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A complete “mountain to sea” ecosystem, this karst landscape in the Philippines has the sole underground river in the world that flows out directly to the sea. This unique topography subjects the lower part of the underground river to tidal influences – a remarkable natural phenomenon that has no equal elsewhere across the globe.

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The limestone cave passage where the underground river exits from the karst mountain to join the South China Sea

 

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The “candle”, one of the spectacular displays of gigantic stalagmites inside the chamber.

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The underground river has a total length of 8.2 kms. The 1.2kms leg that is open for the public allows visitors on paddled boats to view  rock formations that can be as old as 20 million years (Miocene period).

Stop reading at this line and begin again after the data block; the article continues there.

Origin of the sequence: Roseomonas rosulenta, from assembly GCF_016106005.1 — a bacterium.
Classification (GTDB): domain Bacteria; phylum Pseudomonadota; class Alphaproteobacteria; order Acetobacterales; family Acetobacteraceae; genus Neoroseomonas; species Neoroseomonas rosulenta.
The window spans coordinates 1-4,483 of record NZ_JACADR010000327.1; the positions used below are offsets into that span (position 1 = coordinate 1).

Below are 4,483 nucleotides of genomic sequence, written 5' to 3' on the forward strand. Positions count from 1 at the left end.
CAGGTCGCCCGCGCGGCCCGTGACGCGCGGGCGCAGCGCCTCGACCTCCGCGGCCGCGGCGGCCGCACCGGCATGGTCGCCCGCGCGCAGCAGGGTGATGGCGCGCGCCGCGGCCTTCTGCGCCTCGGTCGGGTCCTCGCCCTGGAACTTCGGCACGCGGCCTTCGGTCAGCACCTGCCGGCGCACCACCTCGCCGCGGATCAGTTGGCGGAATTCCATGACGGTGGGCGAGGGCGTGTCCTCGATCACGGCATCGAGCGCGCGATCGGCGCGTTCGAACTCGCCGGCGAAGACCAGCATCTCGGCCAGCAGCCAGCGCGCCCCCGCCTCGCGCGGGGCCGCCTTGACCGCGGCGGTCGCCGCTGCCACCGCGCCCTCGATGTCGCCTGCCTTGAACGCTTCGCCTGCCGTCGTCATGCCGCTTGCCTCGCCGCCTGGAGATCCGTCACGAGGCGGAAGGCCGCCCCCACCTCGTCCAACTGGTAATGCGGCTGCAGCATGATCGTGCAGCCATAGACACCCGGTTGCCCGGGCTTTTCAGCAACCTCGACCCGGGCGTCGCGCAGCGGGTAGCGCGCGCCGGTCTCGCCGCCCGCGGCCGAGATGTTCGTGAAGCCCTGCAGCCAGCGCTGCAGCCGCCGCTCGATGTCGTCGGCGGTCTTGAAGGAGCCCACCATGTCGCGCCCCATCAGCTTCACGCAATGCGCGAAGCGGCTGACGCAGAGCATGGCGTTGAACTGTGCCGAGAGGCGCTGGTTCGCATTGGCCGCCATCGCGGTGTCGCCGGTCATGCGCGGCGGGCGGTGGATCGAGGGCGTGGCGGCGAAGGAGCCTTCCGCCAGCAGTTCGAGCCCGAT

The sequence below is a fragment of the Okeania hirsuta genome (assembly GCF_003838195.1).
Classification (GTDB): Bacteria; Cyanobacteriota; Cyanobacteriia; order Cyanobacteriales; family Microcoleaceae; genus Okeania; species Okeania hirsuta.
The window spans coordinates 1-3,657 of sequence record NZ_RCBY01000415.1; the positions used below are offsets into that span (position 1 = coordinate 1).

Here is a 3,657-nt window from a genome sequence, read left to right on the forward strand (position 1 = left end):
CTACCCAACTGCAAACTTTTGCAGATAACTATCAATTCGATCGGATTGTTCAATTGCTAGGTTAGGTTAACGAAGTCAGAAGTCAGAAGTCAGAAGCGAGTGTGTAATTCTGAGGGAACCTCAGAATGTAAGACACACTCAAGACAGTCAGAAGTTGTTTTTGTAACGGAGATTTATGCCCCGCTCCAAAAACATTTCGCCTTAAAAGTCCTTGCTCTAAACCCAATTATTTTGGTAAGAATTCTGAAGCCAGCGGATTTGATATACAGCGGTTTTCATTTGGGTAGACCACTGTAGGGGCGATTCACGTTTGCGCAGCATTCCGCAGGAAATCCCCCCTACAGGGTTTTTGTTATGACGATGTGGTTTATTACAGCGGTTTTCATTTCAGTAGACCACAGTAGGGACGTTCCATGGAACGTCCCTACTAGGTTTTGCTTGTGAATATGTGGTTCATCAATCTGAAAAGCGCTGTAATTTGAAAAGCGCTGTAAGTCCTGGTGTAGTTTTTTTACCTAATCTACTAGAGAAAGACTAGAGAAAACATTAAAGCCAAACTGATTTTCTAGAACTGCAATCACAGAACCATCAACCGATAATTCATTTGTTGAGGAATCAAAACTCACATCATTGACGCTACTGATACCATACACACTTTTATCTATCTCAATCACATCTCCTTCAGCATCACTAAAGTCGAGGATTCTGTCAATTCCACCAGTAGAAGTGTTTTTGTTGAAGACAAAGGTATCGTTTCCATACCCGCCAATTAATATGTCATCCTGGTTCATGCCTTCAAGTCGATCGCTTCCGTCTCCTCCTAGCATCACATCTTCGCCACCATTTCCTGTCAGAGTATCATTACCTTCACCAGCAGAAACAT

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As a site for globally important biodiversity conservation, the park boasts eight forest types that are homes to various endemic species of plants and animals.

 

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World Wildlife Fund reported that the park is largest and most valuable limestone forest in Asia, which also boasts a beach forest and a mangrove forest.

The Puerto Princesa Subterranean River National Park is part of the bigger UNESCO-led Palawan Biosphere Reserve that was established in 1990. The park was also declared as a UNESCO World Heritage Site in 1999, and, in 2012, it was also proclaimed as one of the Seven New Wonders of Nature though a global popular poll.